Movie Review: A “True Crime” mockumentary harpooned too soon — “Killer Whales”

“Killer Whales” is “true crime” mockumentary about the making of a documentary whose aim it to find the killer of a “bad boy” artist from among the four likeliest suspects.

It pokes fun at not just the genre, but the nature of “reality” on such “gotcha” enterprises and the sorts of people who often make them.

Not every investigative documentarian is Errol Morris or Alex Gibney. But everyone in Hollywood is a “type” which this picture sets out to lampoon.

Why was this artist murdered? For his apartment, of course. L.A’s housing crisis is the bizarre organizing principle of what I hesitate to label “the narrative,” because that a Screenwriting 101 disaster for the ages.

What it plays as is a movie about making a movie which recreates — half-assed “Rashomon” style — the events of the night of the murder with “the real suspects,” save for a couple who are played by the naive creator and producer of the doc, who dons dresses and makeup to portray them.

For the artist hilariously (cough cough) named Daveed Hackney, “I wanted Richard Dreyfuss,” turtle-necked doofus Donny Wunder (Wyatt Bunce, who also scripted this) complains. “I got his son, Harry.”

That’s the last thing we can accept as fact in this stumbling, clumsy struggle to not come off as the efforts of rank amateurs. Except again, Harry Dreyfuss is playing the artist in the “recreations” of “real” artist, who is played by Niel Kennedy.

The whole movie is this maddening jumble of players, players playing players, “found footage” and “new” interviews, NONE of which adds a single laugh to the picture.

A snide producer/money man (Neal Bledsoe of “Shameless” and “Ugly Betty”) won’t let Donny Wunder direct the documentary he’s dreamed up, even though Donny assures us that “I watched Carl Sagan’s ‘Cosmos.’ How hard could it be?”

So they hire Francis Falconi (Greg Vrotos), an ulfiltered, lazy rageaholic who doesn’t even bother to read the pitch before he takes the meeting. He doesn’t try to hide his contempt for documentaries or the “f—–g joke” Donny in his profane rages to his agent and anybody else within earshot.

Perfect guy to “grill” suspects, trip them up with his cleverly-conceived questions. Francis asks “I blade for Christ” roller-blading preacher T-Blade (Michael Cognata) “If you did it, if T-Blade DID murder somebody, what would T-Blade do?”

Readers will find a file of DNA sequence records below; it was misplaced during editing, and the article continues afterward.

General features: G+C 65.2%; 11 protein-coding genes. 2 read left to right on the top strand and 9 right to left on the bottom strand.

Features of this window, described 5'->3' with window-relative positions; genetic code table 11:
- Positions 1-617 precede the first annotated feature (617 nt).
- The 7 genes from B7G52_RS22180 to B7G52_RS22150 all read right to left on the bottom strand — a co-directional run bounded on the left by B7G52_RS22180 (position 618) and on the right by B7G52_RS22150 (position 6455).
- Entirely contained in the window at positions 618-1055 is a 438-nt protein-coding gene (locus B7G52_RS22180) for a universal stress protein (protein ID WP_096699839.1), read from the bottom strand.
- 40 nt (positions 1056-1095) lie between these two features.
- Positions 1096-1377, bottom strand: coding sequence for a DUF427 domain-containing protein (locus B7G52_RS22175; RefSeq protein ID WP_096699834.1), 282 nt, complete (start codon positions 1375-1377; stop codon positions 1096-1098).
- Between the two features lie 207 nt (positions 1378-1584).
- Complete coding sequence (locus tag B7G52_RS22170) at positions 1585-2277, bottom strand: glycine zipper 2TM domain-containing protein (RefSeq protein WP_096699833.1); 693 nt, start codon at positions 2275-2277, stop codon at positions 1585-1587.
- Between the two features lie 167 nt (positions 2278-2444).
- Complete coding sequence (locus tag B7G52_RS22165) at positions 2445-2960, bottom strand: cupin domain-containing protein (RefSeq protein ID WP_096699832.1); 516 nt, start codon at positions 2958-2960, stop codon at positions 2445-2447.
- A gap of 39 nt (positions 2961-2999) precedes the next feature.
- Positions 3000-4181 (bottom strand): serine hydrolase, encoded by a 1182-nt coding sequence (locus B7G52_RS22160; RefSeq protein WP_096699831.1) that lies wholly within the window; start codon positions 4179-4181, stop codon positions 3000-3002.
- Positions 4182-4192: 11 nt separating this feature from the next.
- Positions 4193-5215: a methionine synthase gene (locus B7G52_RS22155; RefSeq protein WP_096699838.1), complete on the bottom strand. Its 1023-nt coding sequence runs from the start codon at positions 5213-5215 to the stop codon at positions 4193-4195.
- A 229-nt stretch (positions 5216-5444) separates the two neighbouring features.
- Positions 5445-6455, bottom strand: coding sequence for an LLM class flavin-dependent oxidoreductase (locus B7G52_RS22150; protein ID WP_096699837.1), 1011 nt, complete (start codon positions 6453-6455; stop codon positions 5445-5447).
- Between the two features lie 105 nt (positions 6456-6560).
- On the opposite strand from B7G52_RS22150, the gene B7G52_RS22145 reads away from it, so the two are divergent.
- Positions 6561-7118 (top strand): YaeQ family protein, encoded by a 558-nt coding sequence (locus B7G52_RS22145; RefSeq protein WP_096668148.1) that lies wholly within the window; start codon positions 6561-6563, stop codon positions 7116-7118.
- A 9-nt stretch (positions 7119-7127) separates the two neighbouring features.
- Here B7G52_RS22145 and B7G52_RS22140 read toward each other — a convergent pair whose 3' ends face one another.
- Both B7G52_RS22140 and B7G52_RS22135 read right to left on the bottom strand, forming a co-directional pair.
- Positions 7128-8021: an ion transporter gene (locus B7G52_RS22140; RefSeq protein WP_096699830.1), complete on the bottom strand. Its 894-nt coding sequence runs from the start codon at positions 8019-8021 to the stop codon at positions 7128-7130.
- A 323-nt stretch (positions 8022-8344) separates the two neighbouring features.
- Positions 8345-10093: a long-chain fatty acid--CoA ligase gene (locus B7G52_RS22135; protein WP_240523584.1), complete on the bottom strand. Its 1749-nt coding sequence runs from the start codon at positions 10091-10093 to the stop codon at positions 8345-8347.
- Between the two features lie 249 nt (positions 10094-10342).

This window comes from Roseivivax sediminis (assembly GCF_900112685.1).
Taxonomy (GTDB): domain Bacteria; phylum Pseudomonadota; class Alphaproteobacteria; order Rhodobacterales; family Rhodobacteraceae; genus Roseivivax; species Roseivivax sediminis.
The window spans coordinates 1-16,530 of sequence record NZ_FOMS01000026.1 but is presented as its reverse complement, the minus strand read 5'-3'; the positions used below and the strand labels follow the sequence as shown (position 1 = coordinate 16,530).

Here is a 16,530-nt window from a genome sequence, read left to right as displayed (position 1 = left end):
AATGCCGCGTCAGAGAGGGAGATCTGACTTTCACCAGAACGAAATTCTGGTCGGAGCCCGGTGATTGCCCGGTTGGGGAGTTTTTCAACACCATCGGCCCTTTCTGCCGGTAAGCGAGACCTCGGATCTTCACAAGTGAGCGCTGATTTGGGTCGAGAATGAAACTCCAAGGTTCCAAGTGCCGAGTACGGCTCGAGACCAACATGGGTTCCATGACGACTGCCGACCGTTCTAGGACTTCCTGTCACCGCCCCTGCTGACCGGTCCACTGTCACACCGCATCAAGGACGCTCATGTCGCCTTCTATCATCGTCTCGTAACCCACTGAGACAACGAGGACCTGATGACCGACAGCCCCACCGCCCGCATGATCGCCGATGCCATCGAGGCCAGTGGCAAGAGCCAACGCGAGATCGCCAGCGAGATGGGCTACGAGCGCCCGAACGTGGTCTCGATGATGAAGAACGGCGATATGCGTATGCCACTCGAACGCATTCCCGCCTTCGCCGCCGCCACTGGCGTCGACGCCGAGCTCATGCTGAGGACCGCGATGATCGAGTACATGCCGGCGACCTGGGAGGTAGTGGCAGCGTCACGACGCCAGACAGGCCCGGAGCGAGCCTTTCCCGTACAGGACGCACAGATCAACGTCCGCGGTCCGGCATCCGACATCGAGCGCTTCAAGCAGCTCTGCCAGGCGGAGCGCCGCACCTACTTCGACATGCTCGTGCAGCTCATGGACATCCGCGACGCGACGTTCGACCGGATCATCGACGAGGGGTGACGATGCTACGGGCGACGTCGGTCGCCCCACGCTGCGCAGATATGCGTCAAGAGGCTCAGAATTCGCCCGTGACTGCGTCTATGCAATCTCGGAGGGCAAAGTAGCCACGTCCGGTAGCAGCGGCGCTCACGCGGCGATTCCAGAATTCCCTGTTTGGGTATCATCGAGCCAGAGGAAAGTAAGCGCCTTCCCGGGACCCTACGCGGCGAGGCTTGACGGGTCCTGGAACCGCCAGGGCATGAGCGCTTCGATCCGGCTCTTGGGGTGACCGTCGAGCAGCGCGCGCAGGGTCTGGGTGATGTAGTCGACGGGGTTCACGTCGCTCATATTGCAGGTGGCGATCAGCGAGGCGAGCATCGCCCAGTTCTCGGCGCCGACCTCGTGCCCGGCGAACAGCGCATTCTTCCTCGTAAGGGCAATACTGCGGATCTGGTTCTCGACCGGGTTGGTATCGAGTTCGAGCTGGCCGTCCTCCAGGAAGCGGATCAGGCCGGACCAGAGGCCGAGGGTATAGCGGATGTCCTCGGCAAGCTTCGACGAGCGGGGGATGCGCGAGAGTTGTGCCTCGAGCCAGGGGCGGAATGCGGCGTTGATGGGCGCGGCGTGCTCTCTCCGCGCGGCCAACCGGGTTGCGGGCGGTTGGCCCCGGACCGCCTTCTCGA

The stunningly-convoluted “frame” for this “story” is that the film was abandoned a couple of years before, and Donny, screaming Francis and others are interviewed in the fictive present to show the footage, talk about why it was abandoned and take one last stab at finding the real killer. Donny won’t let the project go. Francis supposedly “found Jesus” in the intervening years.

That’s not funny. That goes for almost the entire film, pretty much every scene — from the “splatter test” where Donny and Francis try to determine what real blood looks like and how it sprays about in a gory murder — to the screwy characters, like D & D-playing suspect Squire Naljaimon (Anthony Carrigan of TV’s “Barry”) or the spirit -guide Klara (Kristin Couture) lands like a rotten cantaloupe dropped from a great height.


All this incompetently-handled “complexity” in the way the story is told is just a disastrous distraction for how inept the entire enterprise is.

Shockingly, a movie about a movie that was abandoned, mid-production, turns out to be a movie that should have been abandoned mid-production.

Rating: unrated, violence, profanity

Cast: Wyatt Bunce, Greg Vrotsos, Kristin Couture, Michael Cognata, Anthony Carrigan and Harry Dreyfuss.

Credits: Directed by Willow Hamilton, scripted by Wyatt Bunce. Magpie Productions — self-distributed

Running time: 1: 24

About Roger Moore

Movie Critic, formerly with McClatchy-Tribune News Service, Orlando Sentinel, published in Spin Magazine, The World and now published here, Orlando Magazine, Autoweek Magazine
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